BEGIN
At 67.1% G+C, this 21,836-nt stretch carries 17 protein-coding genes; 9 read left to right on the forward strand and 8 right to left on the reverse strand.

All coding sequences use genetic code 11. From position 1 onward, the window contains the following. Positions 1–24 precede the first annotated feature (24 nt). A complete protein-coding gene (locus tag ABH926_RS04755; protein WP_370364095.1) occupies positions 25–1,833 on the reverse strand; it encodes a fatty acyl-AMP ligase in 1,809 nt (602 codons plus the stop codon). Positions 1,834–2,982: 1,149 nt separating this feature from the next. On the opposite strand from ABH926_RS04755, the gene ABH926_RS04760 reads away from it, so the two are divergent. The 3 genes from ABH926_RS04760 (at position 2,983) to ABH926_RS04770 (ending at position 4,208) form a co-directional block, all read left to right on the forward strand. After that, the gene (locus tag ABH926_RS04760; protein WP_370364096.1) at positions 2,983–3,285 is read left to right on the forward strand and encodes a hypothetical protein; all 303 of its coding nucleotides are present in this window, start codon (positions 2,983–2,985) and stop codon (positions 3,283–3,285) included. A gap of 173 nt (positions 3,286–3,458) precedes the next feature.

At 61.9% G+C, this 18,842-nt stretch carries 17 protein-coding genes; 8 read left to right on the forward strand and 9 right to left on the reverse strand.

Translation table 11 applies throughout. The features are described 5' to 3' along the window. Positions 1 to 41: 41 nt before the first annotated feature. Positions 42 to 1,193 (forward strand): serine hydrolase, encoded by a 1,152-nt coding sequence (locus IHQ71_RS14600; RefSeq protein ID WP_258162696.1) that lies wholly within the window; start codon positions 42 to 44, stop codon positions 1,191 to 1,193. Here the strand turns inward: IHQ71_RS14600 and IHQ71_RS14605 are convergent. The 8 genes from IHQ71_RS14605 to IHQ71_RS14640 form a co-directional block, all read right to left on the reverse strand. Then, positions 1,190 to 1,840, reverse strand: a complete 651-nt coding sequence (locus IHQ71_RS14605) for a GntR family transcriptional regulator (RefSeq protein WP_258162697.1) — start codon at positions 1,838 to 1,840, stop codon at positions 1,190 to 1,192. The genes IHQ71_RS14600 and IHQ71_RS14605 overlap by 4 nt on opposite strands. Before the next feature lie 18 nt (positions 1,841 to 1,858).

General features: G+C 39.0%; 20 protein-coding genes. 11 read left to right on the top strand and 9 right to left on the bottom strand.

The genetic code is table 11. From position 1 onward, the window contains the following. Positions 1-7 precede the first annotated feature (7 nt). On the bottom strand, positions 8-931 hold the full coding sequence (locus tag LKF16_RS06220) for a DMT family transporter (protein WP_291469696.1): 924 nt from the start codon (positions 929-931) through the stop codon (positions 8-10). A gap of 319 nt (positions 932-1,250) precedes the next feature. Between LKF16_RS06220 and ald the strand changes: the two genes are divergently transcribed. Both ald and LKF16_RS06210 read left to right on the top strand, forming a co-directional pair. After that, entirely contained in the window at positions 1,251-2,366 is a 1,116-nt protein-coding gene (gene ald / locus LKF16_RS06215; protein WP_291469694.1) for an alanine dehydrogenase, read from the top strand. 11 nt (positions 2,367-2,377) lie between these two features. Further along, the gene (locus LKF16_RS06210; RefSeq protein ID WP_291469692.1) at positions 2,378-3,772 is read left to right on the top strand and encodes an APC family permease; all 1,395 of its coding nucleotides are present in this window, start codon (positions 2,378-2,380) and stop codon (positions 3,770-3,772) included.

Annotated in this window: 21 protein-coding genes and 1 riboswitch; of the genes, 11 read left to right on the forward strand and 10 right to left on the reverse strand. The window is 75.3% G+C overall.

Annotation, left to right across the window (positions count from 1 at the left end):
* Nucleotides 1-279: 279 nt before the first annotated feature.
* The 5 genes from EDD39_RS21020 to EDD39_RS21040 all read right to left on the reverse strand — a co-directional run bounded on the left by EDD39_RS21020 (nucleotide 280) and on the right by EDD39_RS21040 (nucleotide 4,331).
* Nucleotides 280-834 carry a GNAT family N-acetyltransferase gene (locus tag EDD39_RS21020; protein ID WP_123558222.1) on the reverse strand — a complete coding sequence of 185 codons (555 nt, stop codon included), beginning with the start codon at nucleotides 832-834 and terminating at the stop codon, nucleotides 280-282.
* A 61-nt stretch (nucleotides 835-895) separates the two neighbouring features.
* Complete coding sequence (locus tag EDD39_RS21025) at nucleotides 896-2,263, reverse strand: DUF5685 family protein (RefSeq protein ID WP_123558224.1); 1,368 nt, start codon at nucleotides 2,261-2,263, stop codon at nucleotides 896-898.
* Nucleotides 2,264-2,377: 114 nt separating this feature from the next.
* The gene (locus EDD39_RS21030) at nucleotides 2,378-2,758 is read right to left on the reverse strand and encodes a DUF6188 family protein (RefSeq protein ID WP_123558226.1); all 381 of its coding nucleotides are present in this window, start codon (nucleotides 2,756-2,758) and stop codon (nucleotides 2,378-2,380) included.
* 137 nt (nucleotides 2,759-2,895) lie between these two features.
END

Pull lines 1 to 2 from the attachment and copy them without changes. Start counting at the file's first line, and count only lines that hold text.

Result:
At 67.1% G+C, this 21,836-nt stretch carries 17 protein-coding genes; 9 read left to right on the forward strand and 8 right to left on the reverse strand.

All coding sequences use genetic code 11. From position 1 onward, the window contains the following. Positions 1–24 precede the first annotated feature (24 nt). A complete protein-coding gene (locus tag ABH926_RS04755; protein WP_370364095.1) occupies positions 25–1,833 on the reverse strand; it encodes a fatty acyl-AMP ligase in 1,809 nt (602 codons plus the stop codon). Positions 1,834–2,982: 1,149 nt separating this feature from the next. On the opposite strand from ABH926_RS04755, the gene ABH926_RS04760 reads away from it, so the two are divergent. The 3 genes from ABH926_RS04760 (at position 2,983) to ABH926_RS04770 (ending at position 4,208) form a co-directional block, all read left to right on the forward strand. After that, the gene (locus tag ABH926_RS04760; protein WP_370364096.1) at positions 2,983–3,285 is read left to right on the forward strand and encodes a hypothetical protein; all 303 of its coding nucleotides are present in this window, start codon (positions 2,983–2,985) and stop codon (positions 3,283–3,285) included. A gap of 173 nt (positions 3,286–3,458) precedes the next feature.